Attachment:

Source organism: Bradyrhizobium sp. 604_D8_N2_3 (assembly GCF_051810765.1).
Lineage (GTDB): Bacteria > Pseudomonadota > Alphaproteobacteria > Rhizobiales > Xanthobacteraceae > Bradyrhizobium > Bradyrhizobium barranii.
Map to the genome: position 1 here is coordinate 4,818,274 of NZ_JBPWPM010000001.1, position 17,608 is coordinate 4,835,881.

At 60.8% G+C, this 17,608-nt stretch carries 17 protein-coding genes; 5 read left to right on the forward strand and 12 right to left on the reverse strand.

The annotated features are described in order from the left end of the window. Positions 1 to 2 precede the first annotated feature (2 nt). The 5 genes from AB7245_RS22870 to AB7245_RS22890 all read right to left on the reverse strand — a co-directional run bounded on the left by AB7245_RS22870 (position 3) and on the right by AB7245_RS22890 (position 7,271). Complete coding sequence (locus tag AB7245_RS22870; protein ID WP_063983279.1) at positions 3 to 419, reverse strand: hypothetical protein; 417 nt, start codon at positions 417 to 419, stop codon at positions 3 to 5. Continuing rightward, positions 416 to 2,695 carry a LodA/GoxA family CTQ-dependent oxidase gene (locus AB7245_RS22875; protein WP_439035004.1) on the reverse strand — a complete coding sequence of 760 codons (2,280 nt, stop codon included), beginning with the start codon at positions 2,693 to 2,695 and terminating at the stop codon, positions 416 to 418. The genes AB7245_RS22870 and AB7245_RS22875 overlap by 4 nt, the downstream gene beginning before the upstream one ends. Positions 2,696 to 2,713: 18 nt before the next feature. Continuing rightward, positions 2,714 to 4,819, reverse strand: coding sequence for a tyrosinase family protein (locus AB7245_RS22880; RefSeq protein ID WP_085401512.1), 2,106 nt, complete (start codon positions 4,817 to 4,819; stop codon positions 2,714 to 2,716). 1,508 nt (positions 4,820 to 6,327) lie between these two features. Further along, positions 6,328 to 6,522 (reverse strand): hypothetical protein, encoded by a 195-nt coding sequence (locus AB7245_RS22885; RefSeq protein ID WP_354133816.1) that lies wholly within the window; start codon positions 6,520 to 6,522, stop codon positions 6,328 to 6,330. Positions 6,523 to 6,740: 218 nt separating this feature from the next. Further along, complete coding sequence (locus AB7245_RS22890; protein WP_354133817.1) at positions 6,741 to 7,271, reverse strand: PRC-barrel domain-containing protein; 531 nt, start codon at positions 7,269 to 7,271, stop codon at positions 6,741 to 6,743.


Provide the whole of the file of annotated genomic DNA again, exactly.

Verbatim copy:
Source organism: Bradyrhizobium sp. 604_D8_N2_3 (assembly GCF_051810765.1).
Lineage (GTDB): Bacteria > Pseudomonadota > Alphaproteobacteria > Rhizobiales > Xanthobacteraceae > Bradyrhizobium > Bradyrhizobium barranii.
Map to the genome: position 1 here is coordinate 4,818,274 of NZ_JBPWPM010000001.1, position 17,608 is coordinate 4,835,881.

At 60.8% G+C, this 17,608-nt stretch carries 17 protein-coding genes; 5 read left to right on the forward strand and 12 right to left on the reverse strand.

The annotated features are described in order from the left end of the window. Positions 1 to 2 precede the first annotated feature (2 nt). The 5 genes from AB7245_RS22870 to AB7245_RS22890 all read right to left on the reverse strand — a co-directional run bounded on the left by AB7245_RS22870 (position 3) and on the right by AB7245_RS22890 (position 7,271). Complete coding sequence (locus tag AB7245_RS22870; protein ID WP_063983279.1) at positions 3 to 419, reverse strand: hypothetical protein; 417 nt, start codon at positions 417 to 419, stop codon at positions 3 to 5. Continuing rightward, positions 416 to 2,695 carry a LodA/GoxA family CTQ-dependent oxidase gene (locus AB7245_RS22875; protein WP_439035004.1) on the reverse strand — a complete coding sequence of 760 codons (2,280 nt, stop codon included), beginning with the start codon at positions 2,693 to 2,695 and terminating at the stop codon, positions 416 to 418. The genes AB7245_RS22870 and AB7245_RS22875 overlap by 4 nt, the downstream gene beginning before the upstream one ends. Positions 2,696 to 2,713: 18 nt before the next feature. Continuing rightward, positions 2,714 to 4,819, reverse strand: coding sequence for a tyrosinase family protein (locus AB7245_RS22880; RefSeq protein ID WP_085401512.1), 2,106 nt, complete (start codon positions 4,817 to 4,819; stop codon positions 2,714 to 2,716). 1,508 nt (positions 4,820 to 6,327) lie between these two features. Further along, positions 6,328 to 6,522 (reverse strand): hypothetical protein, encoded by a 195-nt coding sequence (locus AB7245_RS22885; RefSeq protein ID WP_354133816.1) that lies wholly within the window; start codon positions 6,520 to 6,522, stop codon positions 6,328 to 6,330. Positions 6,523 to 6,740: 218 nt separating this feature from the next. Further along, complete coding sequence (locus AB7245_RS22890; protein WP_354133817.1) at positions 6,741 to 7,271, reverse strand: PRC-barrel domain-containing protein; 531 nt, start codon at positions 7,269 to 7,271, stop codon at positions 6,741 to 6,743.